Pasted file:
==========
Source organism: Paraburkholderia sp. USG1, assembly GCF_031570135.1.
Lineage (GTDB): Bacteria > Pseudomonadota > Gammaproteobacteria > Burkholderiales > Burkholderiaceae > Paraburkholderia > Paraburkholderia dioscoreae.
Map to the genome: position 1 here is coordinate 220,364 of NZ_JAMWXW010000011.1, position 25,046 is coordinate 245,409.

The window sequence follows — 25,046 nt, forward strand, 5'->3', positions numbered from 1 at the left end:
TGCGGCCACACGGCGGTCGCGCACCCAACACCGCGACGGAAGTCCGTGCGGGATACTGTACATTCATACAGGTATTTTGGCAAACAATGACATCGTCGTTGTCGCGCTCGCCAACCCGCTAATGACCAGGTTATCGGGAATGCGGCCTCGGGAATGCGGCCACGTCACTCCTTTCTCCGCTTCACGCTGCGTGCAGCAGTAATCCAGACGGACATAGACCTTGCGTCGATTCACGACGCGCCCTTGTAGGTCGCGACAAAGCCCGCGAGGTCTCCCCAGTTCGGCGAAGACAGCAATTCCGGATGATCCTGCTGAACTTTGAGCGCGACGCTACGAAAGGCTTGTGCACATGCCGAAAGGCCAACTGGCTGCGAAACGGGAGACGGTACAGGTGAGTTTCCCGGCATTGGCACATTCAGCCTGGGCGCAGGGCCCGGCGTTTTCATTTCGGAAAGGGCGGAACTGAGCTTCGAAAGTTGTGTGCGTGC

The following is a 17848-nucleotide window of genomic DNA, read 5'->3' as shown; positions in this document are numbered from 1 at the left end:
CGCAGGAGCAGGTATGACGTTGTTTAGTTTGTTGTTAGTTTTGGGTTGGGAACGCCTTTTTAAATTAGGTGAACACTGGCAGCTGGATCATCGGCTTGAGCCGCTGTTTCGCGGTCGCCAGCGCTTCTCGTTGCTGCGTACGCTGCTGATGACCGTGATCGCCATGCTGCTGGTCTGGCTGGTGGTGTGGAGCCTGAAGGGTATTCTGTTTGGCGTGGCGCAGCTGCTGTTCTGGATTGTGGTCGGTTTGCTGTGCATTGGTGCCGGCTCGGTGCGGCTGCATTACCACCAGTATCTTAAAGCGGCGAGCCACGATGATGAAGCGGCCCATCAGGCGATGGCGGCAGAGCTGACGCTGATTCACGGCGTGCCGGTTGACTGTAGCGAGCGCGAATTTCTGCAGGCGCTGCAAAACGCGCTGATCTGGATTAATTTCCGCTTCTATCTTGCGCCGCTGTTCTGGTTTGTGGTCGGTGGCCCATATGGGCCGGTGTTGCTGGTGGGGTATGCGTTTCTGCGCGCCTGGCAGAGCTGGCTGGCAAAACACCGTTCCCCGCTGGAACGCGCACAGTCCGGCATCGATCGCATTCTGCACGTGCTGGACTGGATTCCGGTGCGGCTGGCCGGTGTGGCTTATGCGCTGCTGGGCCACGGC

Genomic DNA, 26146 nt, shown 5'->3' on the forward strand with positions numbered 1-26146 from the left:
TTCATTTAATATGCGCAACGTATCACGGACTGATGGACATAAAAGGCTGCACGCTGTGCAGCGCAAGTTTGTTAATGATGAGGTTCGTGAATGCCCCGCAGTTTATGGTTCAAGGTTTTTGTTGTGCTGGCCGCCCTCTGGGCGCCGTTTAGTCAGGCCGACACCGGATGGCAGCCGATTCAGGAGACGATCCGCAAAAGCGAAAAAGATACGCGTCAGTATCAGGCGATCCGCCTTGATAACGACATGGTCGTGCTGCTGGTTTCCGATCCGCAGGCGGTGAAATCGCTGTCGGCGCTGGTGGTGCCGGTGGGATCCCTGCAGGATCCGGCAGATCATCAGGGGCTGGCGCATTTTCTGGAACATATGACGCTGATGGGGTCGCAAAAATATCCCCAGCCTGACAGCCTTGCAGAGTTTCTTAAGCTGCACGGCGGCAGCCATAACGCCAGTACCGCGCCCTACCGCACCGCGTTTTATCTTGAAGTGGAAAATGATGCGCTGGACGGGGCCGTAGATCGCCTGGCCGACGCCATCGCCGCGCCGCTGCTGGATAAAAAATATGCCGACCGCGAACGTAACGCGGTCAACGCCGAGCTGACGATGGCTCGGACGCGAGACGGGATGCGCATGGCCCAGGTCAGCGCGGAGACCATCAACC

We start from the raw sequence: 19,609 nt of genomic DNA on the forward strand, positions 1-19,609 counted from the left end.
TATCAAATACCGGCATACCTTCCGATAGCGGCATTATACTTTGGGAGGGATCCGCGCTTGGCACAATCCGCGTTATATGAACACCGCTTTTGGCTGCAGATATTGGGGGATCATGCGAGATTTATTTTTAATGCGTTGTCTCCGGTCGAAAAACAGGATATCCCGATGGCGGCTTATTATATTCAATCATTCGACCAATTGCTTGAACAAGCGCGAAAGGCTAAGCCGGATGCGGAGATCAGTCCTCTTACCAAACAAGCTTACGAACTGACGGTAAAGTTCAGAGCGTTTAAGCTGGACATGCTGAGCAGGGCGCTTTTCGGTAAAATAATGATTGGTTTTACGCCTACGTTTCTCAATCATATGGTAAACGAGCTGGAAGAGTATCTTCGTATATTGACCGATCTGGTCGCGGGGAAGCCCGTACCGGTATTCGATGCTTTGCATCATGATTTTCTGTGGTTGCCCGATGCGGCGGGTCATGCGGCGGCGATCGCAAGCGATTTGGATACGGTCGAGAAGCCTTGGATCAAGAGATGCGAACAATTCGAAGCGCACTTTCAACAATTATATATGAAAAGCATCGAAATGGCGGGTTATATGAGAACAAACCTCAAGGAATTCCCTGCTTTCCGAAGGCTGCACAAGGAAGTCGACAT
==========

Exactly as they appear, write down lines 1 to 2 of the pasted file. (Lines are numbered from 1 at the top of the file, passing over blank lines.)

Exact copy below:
Source organism: Paraburkholderia sp. USG1, assembly GCF_031570135.1.
Lineage (GTDB): Bacteria > Pseudomonadota > Gammaproteobacteria > Burkholderiales > Burkholderiaceae > Paraburkholderia > Paraburkholderia dioscoreae.